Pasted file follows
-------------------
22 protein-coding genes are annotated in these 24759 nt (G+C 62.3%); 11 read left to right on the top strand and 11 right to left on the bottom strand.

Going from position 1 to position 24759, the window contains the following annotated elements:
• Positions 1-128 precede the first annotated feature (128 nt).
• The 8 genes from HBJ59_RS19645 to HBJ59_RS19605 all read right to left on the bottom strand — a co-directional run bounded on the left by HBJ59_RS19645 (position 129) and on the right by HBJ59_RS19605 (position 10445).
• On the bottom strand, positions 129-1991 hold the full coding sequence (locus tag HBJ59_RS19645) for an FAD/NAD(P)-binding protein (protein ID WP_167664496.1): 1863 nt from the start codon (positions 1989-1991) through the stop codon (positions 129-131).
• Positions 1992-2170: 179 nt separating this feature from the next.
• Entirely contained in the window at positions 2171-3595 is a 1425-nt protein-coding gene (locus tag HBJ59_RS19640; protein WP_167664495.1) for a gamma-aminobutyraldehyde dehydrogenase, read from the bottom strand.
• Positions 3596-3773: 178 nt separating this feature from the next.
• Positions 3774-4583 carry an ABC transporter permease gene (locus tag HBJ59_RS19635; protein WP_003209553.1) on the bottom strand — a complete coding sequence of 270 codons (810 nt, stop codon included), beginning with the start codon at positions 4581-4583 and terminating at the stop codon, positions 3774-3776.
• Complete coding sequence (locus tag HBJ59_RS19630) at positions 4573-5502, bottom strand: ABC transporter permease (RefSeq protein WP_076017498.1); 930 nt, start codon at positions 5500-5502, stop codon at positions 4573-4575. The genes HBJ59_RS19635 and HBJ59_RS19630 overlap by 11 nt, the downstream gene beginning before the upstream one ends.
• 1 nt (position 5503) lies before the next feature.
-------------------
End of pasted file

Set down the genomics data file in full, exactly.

22 protein-coding genes are annotated in these 24759 nt (G+C 62.3%); 11 read left to right on the top strand and 11 right to left on the bottom strand.

Going from position 1 to position 24759, the window contains the following annotated elements:
• Positions 1-128 precede the first annotated feature (128 nt).
• The 8 genes from HBJ59_RS19645 to HBJ59_RS19605 all read right to left on the bottom strand — a co-directional run bounded on the left by HBJ59_RS19645 (position 129) and on the right by HBJ59_RS19605 (position 10445).
• On the bottom strand, positions 129-1991 hold the full coding sequence (locus tag HBJ59_RS19645) for an FAD/NAD(P)-binding protein (protein ID WP_167664496.1): 1863 nt from the start codon (positions 1989-1991) through the stop codon (positions 129-131).
• Positions 1992-2170: 179 nt separating this feature from the next.
• Entirely contained in the window at positions 2171-3595 is a 1425-nt protein-coding gene (locus tag HBJ59_RS19640; protein WP_167664495.1) for a gamma-aminobutyraldehyde dehydrogenase, read from the bottom strand.
• Positions 3596-3773: 178 nt separating this feature from the next.
• Positions 3774-4583 carry an ABC transporter permease gene (locus tag HBJ59_RS19635; protein WP_003209553.1) on the bottom strand — a complete coding sequence of 270 codons (810 nt, stop codon included), beginning with the start codon at positions 4581-4583 and terminating at the stop codon, positions 3774-3776.
• Complete coding sequence (locus tag HBJ59_RS19630) at positions 4573-5502, bottom strand: ABC transporter permease (RefSeq protein WP_076017498.1); 930 nt, start codon at positions 5500-5502, stop codon at positions 4573-4575. The genes HBJ59_RS19635 and HBJ59_RS19630 overlap by 11 nt, the downstream gene beginning before the upstream one ends.
• 1 nt (position 5503) lies before the next feature.